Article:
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[[File:Hiroshima.jpg|left|250px|thumbnail|<i>Hiroshima: Why America Dropped the Atomic Bomb</i> by Ronald Takaki]]__NOTOC__
''This article was originally published on [http://videri.org/index.php?title=Hiroshima| Videri.org] and is republished here with their permission.''
Ronald Takaki’s book Hiroshima: Why America Dropped the Bomb explores the decision-making process that led up to America’s use of nuclear weapons against Japan in World War II. A professor of Ethnic Studies at the University of California at Berkeley, Takaki has published much on multiculturalism and ethnicity, especially regarding American history; his earlier works include Strangers from a Different Shore and A Different Mirror. As in these past books, Takaki applies a critical perspective toward race and culture in America with Hiroshima. Takaki argues that the decision to drop atomic bombs on Hiroshima was driven by strategic and diplomatic concerns, the phenomenon of anti-Japanese racism in the U.S., and the psychology of key American leaders, with a particular emphasis upon President Harry S. Truman’s psyche.
To advance this thesis, Dr. Takaki uses a variety of historical sources that open up views into the minds of leaders, scientists, and average Americans at the time of the bombings. In the early pages of Hiroshima, the author brings up a quote from Secretary of State Henry Stimson to explain this approach: “No single individual can hope to know exactly what took place in the minds of all of those who had a share in these events…” However, Takaki is reaching for the best approximation of that elusive understanding with this text: “An effort must be made,” he insists, “to learn what was in their minds. Personalities mattered, especially in the decision to drop the bomb.” Operating on this assumption, Takaki draws on many different types of documents to explore the minds of key players like J. Robert Oppenheimer, Stimson, and especially President Truman.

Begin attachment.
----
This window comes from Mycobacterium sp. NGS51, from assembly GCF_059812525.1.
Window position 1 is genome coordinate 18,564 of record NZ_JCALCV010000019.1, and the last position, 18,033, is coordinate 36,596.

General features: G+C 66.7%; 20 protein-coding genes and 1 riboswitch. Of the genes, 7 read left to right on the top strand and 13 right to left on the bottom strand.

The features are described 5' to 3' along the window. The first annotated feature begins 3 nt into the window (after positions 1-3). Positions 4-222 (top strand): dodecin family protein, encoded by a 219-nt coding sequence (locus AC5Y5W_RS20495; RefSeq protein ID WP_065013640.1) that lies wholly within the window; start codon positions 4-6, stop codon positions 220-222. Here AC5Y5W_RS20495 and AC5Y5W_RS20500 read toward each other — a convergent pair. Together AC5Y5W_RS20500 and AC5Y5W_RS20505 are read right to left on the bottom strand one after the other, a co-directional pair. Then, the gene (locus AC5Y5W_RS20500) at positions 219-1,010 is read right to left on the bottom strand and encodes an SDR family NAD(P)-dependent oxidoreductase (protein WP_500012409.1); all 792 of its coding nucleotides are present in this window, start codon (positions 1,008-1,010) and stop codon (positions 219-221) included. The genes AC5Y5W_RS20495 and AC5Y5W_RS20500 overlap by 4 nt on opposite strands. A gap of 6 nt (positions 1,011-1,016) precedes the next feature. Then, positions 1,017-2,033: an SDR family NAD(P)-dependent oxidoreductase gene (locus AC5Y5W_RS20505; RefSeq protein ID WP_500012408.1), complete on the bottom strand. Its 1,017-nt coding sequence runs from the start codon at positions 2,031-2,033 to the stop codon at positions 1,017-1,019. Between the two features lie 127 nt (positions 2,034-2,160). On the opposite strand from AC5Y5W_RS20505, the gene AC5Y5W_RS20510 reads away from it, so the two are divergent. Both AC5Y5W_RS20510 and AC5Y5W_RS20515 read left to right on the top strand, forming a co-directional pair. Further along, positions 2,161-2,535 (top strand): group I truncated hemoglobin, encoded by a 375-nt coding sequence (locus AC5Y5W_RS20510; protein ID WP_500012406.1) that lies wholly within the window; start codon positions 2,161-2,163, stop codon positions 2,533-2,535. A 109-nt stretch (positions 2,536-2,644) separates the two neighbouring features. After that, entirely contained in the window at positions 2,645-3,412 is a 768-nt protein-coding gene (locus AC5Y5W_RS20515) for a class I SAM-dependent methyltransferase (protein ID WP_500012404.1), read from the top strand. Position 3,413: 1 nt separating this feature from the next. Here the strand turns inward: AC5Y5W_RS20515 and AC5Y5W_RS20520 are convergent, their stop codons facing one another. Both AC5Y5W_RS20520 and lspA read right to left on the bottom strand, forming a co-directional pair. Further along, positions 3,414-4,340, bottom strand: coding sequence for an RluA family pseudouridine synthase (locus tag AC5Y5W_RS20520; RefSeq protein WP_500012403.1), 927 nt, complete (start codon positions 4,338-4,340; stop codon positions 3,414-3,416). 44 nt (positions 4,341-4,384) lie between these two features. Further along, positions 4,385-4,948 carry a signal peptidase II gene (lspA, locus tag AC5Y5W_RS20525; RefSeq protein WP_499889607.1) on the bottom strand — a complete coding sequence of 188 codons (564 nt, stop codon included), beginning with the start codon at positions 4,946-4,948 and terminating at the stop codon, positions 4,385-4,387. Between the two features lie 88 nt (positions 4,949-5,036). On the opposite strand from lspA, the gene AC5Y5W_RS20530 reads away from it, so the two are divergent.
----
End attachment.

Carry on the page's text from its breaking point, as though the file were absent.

The author instead defines the “necessity” of bombing not as an immediate military need but a long-range strategic goal – the “overriding concern” of managing the Soviet threat after the war. Takaki portrays government leaders as highly concerned with using their new weapon to frighten Stalin, keep the Soviet Union out of the Pacific theater, and demonstrate American power. Takaki looks with special emphasis at the tense negotiations of the Potsdam Conference to demonstrate the crucial place that nuclear technology occupied in dealings between the U.S. and Soviet Union.
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[[Category:United States History]][[Category:20th Century History]][[Category:Book Review]][[Category:World War Two History]]